Are Your Forklift Operators Due for Retraining?

Yesterday we looked at the growing number of forklift-free workplaces, including some of the advantages they offer and some of the obstacles to a smooth conversion. But most facilities won’t be getting rid of their forklifts any time soon, so today we’ll look at OSHA forklift training requirements and at a tool that will help you meet them.

Because they are so useful, forklifts abound in warehouses and production plants. But with familiarity comes a comfort level that can result in lapses in vigilance. And handy as they are, forklifts are very dangerous vehicles. As noted yesterday, nearly 100 workers are killed and another 20,000 seriously injured in forklift-related accidents every year.

That is why OSHA’s General Industry Safety Orders Section 29 CFR 1910.178 requires powered industrial truck operators to receive both classroom and practical training before they are allowed to operate a forklift on the job. Operators must be certified, which includes passing a “driver test”—an evaluation conducted while the worker uses a forklift.

Should You Provide Periodic Retraining?

The Cal/OSHA Compliance Advisor notes that the OSHA Safety Order requires operators to undergo a performance evaluation at least every 3 years. And it requires retraining for operators who are observed operating a forklift unsafely, who are involved in an accident or near miss, or who fail their performance evaluation. Operators must also be retrained whenever changes that can affect forklift operation are made in the workplace.

Don’t just tell forklift operators what to do—show them with action footage on DVD in BLR’s Training Solutions Toolkit: Forklift Safety. Read More.

Forklift Retraining: The Basics

Topics for initial operator training are specified in the Safety Order, but topics for retraining are not. Retraining presentations should be tailored to the reason for the retraining—such as changes in the workplace or a near miss. You should flesh out specific topic areas with worksite-specific information as needed.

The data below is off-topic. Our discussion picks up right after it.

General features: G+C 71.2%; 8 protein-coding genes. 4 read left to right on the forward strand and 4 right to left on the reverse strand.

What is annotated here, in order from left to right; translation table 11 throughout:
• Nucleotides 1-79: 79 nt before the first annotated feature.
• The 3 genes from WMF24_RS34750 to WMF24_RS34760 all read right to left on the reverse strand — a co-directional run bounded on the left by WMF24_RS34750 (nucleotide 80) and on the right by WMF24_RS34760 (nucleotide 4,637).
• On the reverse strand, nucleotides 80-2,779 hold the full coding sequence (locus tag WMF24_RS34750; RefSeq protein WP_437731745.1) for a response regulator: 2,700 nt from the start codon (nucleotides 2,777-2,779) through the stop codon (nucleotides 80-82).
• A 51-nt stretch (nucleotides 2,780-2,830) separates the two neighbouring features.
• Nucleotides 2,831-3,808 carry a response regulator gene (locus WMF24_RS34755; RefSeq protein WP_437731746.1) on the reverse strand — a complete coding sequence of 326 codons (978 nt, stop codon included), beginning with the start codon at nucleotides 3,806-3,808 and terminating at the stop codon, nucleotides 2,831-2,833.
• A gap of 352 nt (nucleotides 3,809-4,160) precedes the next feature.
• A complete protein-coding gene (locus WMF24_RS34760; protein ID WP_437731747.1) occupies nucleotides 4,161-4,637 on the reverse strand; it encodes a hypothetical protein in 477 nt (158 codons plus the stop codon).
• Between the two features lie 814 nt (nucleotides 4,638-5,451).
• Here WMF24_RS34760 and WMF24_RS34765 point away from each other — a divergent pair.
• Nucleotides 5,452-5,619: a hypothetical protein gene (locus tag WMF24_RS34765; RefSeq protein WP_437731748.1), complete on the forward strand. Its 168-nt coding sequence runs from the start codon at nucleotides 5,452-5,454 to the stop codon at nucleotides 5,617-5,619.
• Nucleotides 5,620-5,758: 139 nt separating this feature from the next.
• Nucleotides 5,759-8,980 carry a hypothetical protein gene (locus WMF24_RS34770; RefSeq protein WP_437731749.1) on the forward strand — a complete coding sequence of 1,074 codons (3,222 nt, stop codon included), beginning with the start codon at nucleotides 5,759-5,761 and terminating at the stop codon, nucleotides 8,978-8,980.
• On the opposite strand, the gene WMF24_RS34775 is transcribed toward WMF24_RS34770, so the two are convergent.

Drive home the importance of your forklift operators knowing their trucks. Knowing how to drive a car doesn’t make someone able to operate a forklift, and one forklift can be very different from another. Operators must be sure they know the ins and outs of the forklifts they drive, including:

  • The location of its controls and how they work
  • What kind of visibility you’ll have, with and without a load
  • Your forklift’s capacity (how heavy a load it can safely carry) and stability (whether it can be operated on rough terrain or indoors only)
  • Whether any fork adaptations or attachments are available and how to use them safely
  • How often your forklift needs to be inspected and have routine maintenance performed

BLR’s Training Solutions Toolkit: Forklift Safety on DVD comes to you satisfaction assured! Get the details.

Equally important is that forklift operators know their workplace. The workplace itself can affect safe forklift operation. They should know how these factors will affect the “rules of the road”:

  • Surface conditions (rough, slick, ramped, or sloped)
  • What materials are in the loads and how stable the loads are
  • How loads should be manipulated, stacked, and unstacked
  • Hazardous locations and restricted areas
  • Traffic control measures, including areas where forklifts cannot pass and areas where other workers will be present

So how do you train your forklift operators in a way that this vital information sticks with them? We think BLR’s Training Solutions Toolkit: Forklift Safety has a giant leg up on the competition. This DVD-based kit is really a mini-motion picture, complete with professional actors and a realistic script. It trains on all the essential points and also includes all these supplementary materials:

–15 copies of an employee workbook and accompanying leader’s guide that confirms and extends the learning. Additional copies may be ordered at special low prices.
–3 posters. Hang them around your facility as a constant reminder of the training. (And note the pleased expression on any OSHA inspector who happens to see them.)
–Trainer’s log. Creates a permanent record of whom you trained and when—another must-have if your facility is inspected.
–Customizable completion certificate. Just add each trainee’s name and other company specifics and print out.
–A complete bonus PowerPoint® forklift training program. This 30-slide PowerPoint, with accompanying slide show notes and takeaway booklets, allows you an alternative way to train, and lets you customize your training with specific company policies and situations and add your comments as you present the material.

Training Solutions Toolkit: Forklift Safety is available for a no-cost, no-risk trial at your workplace. We’ll be happy to arrange it for you.

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